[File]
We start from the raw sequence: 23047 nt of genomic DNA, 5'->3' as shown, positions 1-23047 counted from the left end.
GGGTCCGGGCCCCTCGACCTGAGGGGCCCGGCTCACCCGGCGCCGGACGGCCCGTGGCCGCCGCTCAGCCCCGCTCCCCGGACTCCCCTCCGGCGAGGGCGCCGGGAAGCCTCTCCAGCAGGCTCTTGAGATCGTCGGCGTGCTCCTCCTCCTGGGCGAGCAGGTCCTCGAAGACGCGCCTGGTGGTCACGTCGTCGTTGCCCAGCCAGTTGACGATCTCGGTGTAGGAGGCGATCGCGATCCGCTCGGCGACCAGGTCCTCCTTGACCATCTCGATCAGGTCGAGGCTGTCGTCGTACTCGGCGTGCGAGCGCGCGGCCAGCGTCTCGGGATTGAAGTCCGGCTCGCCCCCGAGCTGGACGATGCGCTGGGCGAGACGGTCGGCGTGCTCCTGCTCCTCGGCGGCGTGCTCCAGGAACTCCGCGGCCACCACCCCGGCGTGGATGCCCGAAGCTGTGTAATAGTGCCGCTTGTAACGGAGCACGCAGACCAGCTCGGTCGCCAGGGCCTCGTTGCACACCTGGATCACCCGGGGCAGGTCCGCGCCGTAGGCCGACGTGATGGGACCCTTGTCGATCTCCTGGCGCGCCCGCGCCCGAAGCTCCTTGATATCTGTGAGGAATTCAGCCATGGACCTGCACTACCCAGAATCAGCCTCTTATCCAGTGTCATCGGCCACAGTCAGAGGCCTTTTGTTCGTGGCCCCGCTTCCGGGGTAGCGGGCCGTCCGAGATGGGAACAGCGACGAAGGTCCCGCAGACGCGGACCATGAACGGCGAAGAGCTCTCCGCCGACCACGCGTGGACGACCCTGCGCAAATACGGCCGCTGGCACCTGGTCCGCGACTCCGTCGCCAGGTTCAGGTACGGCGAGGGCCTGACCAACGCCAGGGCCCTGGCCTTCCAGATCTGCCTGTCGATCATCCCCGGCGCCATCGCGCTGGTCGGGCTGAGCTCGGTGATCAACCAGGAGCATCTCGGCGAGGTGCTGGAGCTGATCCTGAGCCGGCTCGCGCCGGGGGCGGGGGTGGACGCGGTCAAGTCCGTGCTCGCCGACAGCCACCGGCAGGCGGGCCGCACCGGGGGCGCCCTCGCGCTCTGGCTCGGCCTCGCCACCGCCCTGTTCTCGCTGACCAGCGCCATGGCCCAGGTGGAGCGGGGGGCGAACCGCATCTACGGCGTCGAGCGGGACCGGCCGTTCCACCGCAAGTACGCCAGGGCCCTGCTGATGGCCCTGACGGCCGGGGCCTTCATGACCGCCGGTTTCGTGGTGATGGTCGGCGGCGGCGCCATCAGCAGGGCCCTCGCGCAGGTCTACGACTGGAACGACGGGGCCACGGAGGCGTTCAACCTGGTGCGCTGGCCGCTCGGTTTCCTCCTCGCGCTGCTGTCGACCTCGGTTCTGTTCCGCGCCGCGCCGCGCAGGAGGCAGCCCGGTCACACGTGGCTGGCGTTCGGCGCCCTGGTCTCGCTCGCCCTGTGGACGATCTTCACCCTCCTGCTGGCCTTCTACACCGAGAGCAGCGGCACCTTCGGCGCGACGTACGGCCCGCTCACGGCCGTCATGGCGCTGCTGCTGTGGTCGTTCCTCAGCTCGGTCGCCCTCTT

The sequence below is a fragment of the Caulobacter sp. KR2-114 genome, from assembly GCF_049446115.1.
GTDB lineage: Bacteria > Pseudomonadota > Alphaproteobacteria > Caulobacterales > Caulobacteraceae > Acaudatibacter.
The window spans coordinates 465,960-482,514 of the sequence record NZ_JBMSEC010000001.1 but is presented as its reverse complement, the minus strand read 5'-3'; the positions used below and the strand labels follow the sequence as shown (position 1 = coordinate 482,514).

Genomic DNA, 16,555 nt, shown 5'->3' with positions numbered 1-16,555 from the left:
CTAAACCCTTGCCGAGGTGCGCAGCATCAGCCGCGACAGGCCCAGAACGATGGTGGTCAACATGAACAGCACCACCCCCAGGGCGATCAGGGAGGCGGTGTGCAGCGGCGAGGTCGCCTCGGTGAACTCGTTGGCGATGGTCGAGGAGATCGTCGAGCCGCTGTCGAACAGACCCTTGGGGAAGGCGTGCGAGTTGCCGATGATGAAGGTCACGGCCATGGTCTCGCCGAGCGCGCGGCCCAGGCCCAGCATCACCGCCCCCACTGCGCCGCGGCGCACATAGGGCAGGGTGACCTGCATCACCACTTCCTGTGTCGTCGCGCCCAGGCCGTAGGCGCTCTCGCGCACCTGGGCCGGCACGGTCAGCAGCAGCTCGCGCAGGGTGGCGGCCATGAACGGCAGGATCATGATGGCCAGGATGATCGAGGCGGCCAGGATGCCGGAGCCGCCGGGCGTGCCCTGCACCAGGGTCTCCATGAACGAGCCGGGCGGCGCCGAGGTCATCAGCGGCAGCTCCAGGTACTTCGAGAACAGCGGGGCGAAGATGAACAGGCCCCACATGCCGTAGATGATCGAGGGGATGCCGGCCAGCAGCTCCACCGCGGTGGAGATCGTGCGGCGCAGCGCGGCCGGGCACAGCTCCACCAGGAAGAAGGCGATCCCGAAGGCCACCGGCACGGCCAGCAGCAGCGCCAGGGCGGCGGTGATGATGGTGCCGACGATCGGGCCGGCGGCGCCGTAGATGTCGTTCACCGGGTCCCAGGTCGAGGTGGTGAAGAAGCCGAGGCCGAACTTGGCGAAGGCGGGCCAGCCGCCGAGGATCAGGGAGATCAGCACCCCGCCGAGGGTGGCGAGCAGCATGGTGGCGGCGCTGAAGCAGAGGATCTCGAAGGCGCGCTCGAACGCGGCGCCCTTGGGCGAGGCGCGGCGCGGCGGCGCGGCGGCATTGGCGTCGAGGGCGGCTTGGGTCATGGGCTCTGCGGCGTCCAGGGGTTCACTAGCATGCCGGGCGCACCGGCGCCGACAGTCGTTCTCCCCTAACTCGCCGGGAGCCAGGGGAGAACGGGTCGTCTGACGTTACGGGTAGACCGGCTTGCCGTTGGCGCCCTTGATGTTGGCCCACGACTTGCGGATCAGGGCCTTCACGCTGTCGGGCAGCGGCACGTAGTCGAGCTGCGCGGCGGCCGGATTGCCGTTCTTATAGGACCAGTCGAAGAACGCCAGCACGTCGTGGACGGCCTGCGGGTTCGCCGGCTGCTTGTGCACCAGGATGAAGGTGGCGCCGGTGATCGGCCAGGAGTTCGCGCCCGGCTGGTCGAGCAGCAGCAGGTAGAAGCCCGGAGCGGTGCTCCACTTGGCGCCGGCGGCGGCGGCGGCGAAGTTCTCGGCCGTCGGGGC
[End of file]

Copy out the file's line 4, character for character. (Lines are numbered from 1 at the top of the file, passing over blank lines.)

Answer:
GTDB lineage: Bacteria > Pseudomonadota > Alphaproteobacteria > Caulobacterales > Caulobacteraceae > Acaudatibacter.